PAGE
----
This week, Jon Hamm visits TODAY and throws gummy bears at Jimmy Kimmel, while Mad Men wins Vulture‘s honors for best TV show, series finale and writing. Plus, Matthew Weiner talks to TheWrap. Read on for more:
• TODAY interviews Jon Hamm, who talks about his new movie, Minions, and reunites with his former student, Ellie Kemper.
• Jon Hamm visits Jimmy Kimmel, demonstrating his gummy bear throwing technique and crashing Lizzy Caplan’s interview, according to The Wall Street Journal. Entertainment Weekly reports that Hamm also talked to Kimmel about the Mad Men series finale, that there was “a couple of years process of clearing that with Coca-Cola.”
• Mad Men was the year’s best TV show, according to Vulture, because it’s “the most richly textured, intricately structured drama I’ve seen in the nearly 20 years I’ve been a TV critic.”
• Vulture selects “Person to Person” as the year’s best series finale because it “came close to being all things to all people. That almost never happens.”
• Vulture also honors Mad Men as the TV show with the year’s best writing, noting that Leonard’s series finale speech was “quintessential Mad Men: that deeply ordinary way to articulate a profound, even shameful fear that haunts so many of us.”
• TheWrap speaks with Matthew Weiner, who commends his cast, saying, “You can’t give enough credit to the actors–it’s always about the actual tennis match between these people. That makes it sound competitive, but it’s being in the moment together.”
• Time considers Mad Men one of 2015’s best, describing it as “arguably the dominant TV drama of its time.”
• “For a show about a generation, it’s fitting that it’ll take one full generational cycle to accept that Mad Men isn’t coming back next year,” laments Indiewire, which names Mad Men one of the 25 best TV shows of the 2014/2015 season.
• Kiernan Shipka, talking to Elle, says she’s confident Sally is “gonna be alright. She’s a really great person and I think she’s a really responsible person who’s had to grow up really fast. I think later in life, she’ll thrive and do well because she’s smart and independent.”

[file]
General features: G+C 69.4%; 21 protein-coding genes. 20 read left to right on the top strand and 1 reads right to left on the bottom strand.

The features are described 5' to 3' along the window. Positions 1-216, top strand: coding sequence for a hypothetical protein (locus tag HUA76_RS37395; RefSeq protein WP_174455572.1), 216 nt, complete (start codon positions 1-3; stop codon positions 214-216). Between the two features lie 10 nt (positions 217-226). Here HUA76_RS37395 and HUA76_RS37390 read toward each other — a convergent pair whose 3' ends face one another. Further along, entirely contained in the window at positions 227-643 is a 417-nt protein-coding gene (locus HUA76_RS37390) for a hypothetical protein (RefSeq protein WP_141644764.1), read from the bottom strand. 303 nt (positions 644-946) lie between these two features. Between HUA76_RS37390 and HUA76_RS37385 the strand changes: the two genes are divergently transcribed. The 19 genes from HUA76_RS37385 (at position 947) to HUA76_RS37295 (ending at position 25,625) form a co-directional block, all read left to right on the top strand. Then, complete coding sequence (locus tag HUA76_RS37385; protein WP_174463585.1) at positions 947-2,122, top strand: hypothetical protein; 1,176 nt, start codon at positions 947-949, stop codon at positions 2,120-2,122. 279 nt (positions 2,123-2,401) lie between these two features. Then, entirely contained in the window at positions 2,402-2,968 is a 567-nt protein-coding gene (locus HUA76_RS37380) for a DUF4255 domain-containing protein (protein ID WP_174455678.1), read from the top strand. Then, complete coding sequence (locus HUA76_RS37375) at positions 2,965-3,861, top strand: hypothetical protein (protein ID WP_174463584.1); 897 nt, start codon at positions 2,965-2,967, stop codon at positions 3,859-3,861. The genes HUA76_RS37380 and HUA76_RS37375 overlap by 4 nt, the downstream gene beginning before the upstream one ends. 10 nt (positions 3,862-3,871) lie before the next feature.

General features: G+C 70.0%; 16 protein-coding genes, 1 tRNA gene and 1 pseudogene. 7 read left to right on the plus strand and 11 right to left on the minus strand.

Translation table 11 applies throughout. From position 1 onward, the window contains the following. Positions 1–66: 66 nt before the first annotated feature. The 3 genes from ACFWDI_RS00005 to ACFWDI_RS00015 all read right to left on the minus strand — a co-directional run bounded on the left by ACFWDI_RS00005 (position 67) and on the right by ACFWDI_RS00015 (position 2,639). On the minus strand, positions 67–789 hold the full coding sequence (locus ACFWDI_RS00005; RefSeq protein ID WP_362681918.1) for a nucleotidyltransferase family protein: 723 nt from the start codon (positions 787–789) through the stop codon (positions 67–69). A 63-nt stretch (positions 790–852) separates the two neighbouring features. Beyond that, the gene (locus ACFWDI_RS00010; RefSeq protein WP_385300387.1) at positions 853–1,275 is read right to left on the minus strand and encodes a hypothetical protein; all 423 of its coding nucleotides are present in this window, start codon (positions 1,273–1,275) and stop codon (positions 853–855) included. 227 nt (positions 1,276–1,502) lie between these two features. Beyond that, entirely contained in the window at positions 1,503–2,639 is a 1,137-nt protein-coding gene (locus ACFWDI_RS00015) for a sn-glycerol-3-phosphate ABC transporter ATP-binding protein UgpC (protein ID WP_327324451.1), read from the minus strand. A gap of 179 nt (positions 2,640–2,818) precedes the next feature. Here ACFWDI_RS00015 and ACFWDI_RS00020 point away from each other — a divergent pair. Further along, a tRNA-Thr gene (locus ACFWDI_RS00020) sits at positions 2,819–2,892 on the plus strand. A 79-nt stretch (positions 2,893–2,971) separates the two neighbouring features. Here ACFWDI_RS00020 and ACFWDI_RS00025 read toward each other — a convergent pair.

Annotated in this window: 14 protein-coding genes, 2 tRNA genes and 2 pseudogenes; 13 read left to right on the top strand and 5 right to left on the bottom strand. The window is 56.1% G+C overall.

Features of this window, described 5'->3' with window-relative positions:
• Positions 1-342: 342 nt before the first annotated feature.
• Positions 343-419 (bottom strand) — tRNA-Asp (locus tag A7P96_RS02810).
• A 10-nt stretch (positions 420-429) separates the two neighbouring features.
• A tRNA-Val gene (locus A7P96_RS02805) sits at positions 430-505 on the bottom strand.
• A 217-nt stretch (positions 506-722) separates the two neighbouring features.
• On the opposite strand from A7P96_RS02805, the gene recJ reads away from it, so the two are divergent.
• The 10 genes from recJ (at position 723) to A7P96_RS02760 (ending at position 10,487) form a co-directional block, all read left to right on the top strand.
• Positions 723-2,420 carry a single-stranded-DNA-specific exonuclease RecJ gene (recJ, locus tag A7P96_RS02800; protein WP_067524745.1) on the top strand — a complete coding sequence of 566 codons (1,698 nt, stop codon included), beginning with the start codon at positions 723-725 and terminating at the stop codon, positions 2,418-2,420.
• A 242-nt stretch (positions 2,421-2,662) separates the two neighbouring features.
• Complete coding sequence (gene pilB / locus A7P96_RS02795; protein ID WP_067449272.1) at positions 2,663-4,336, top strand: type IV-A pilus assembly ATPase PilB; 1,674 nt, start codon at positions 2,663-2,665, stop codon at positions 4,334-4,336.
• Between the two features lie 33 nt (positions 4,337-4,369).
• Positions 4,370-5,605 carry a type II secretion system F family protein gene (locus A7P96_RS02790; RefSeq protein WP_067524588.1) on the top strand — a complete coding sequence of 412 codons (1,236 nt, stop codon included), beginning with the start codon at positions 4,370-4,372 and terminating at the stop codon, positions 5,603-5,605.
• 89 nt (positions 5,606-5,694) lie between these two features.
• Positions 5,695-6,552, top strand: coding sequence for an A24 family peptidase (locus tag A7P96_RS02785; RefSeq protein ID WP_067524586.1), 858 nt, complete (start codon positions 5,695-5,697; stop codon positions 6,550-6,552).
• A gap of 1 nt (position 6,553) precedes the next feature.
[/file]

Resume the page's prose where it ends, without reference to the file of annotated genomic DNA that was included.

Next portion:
• Laura Schiff and Carrie Audino tell Vulture, “When we cast the incredible Kiernan Shipka on Mad Men, we knew she was smart, poised, precocious, and, yes, talented, but we could not have known what a phenomenal talent she was to become. It was a leap of faith.”
• James Wolk shares with Time what he thinks happened to Bob Benson: “My hope is that Bob found a nice life in Detroit as an executive, put away all of his hidden agendas, and just was able to kind of exist and be who he is.”
• A.V. Club asks Eric Ladin about playing Betty’s brother, and he describes it as “such a fun role. I mean, to be able to be part of a show that I consider one of the most influential television shows in the history of television…”
• Joel Murray, speaking with ChicagoNow about joining Mad Men, says, “I had already seen a couple episodes of the show before I was cast on it, so I was already in love with the show, so to be a part of it just blew me away.”
• Interviewed by International Business Times, Laura Regan talks about playing Harry’s wife: “The only thing I could think about [watching the show] was divorce! What did I ever see in him — old, creepy Harry?”
• Vulture declares Jon Hamm’s Reverend Richard Wayne Gary Wayne (from Unbreakable Kimmy Schmidt) the best villain of the year, calling his acting “fantastically surprising.”
• Variety reports that the North American distribution rights to Meadowland, a movie directed by Olivia Wilde and starring Elisabeth Moss, has been acquired by Cinedigm.
• HitFix commends Christina Hendricks’ turn in Comedy Central’s Another Period, saying that “it’s a treat to see her let loose in this role, responding with resigned contempt to [Riki] Lindhome, [Natasha] Leggero, [Michael Ian] Black, Brett Gelman, and everyone else.”
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